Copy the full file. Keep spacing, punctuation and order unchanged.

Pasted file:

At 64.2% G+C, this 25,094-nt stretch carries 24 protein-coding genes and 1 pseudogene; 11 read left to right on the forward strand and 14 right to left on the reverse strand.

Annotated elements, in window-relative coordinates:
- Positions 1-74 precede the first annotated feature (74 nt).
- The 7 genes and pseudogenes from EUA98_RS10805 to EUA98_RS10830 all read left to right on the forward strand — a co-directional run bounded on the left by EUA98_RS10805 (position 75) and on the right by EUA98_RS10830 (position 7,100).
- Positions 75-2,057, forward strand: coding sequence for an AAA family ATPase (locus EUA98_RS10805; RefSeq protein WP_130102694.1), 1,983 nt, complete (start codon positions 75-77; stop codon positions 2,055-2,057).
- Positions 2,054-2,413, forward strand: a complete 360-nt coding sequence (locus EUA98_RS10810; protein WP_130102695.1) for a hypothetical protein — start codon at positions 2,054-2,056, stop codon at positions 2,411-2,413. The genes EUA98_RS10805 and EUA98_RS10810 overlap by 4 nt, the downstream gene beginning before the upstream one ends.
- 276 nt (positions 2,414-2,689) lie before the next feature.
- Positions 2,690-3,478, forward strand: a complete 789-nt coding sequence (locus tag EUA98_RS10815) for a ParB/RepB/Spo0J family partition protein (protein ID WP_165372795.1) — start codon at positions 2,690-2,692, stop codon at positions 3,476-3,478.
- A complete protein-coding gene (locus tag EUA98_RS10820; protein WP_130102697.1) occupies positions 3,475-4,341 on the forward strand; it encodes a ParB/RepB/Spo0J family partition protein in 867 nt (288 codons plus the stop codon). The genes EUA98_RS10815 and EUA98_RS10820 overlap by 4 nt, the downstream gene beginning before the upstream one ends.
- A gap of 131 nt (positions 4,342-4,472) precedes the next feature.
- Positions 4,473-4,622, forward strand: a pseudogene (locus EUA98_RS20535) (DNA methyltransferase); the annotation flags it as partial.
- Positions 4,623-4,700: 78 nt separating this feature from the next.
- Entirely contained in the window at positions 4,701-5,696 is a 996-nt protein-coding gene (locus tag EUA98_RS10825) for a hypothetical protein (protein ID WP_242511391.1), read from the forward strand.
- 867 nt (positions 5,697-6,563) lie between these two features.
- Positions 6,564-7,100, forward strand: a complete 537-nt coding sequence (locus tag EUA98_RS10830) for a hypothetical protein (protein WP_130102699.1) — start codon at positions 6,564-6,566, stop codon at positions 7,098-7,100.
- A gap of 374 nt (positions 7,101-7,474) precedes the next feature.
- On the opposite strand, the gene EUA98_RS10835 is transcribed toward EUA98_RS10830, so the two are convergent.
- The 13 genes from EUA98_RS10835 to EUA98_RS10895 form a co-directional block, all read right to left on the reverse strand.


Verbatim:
At 64.2% G+C, this 25,094-nt stretch carries 24 protein-coding genes and 1 pseudogene; 11 read left to right on the forward strand and 14 right to left on the reverse strand.

Annotated elements, in window-relative coordinates:
- Positions 1-74 precede the first annotated feature (74 nt).
- The 7 genes and pseudogenes from EUA98_RS10805 to EUA98_RS10830 all read left to right on the forward strand — a co-directional run bounded on the left by EUA98_RS10805 (position 75) and on the right by EUA98_RS10830 (position 7,100).
- Positions 75-2,057, forward strand: coding sequence for an AAA family ATPase (locus EUA98_RS10805; RefSeq protein WP_130102694.1), 1,983 nt, complete (start codon positions 75-77; stop codon positions 2,055-2,057).
- Positions 2,054-2,413, forward strand: a complete 360-nt coding sequence (locus EUA98_RS10810; protein WP_130102695.1) for a hypothetical protein — start codon at positions 2,054-2,056, stop codon at positions 2,411-2,413. The genes EUA98_RS10805 and EUA98_RS10810 overlap by 4 nt, the downstream gene beginning before the upstream one ends.
- 276 nt (positions 2,414-2,689) lie before the next feature.
- Positions 2,690-3,478, forward strand: a complete 789-nt coding sequence (locus tag EUA98_RS10815) for a ParB/RepB/Spo0J family partition protein (protein ID WP_165372795.1) — start codon at positions 2,690-2,692, stop codon at positions 3,476-3,478.
- A complete protein-coding gene (locus tag EUA98_RS10820; protein WP_130102697.1) occupies positions 3,475-4,341 on the forward strand; it encodes a ParB/RepB/Spo0J family partition protein in 867 nt (288 codons plus the stop codon). The genes EUA98_RS10815 and EUA98_RS10820 overlap by 4 nt, the downstream gene beginning before the upstream one ends.
- A gap of 131 nt (positions 4,342-4,472) precedes the next feature.
- Positions 4,473-4,622, forward strand: a pseudogene (locus EUA98_RS20535) (DNA methyltransferase); the annotation flags it as partial.
- Positions 4,623-4,700: 78 nt separating this feature from the next.
- Entirely contained in the window at positions 4,701-5,696 is a 996-nt protein-coding gene (locus tag EUA98_RS10825) for a hypothetical protein (protein ID WP_242511391.1), read from the forward strand.
- 867 nt (positions 5,697-6,563) lie between these two features.
- Positions 6,564-7,100, forward strand: a complete 537-nt coding sequence (locus tag EUA98_RS10830) for a hypothetical protein (protein WP_130102699.1) — start codon at positions 6,564-6,566, stop codon at positions 7,098-7,100.
- A gap of 374 nt (positions 7,101-7,474) precedes the next feature.
- On the opposite strand, the gene EUA98_RS10835 is transcribed toward EUA98_RS10830, so the two are convergent.
- The 13 genes from EUA98_RS10835 to EUA98_RS10895 form a co-directional block, all read right to left on the reverse strand.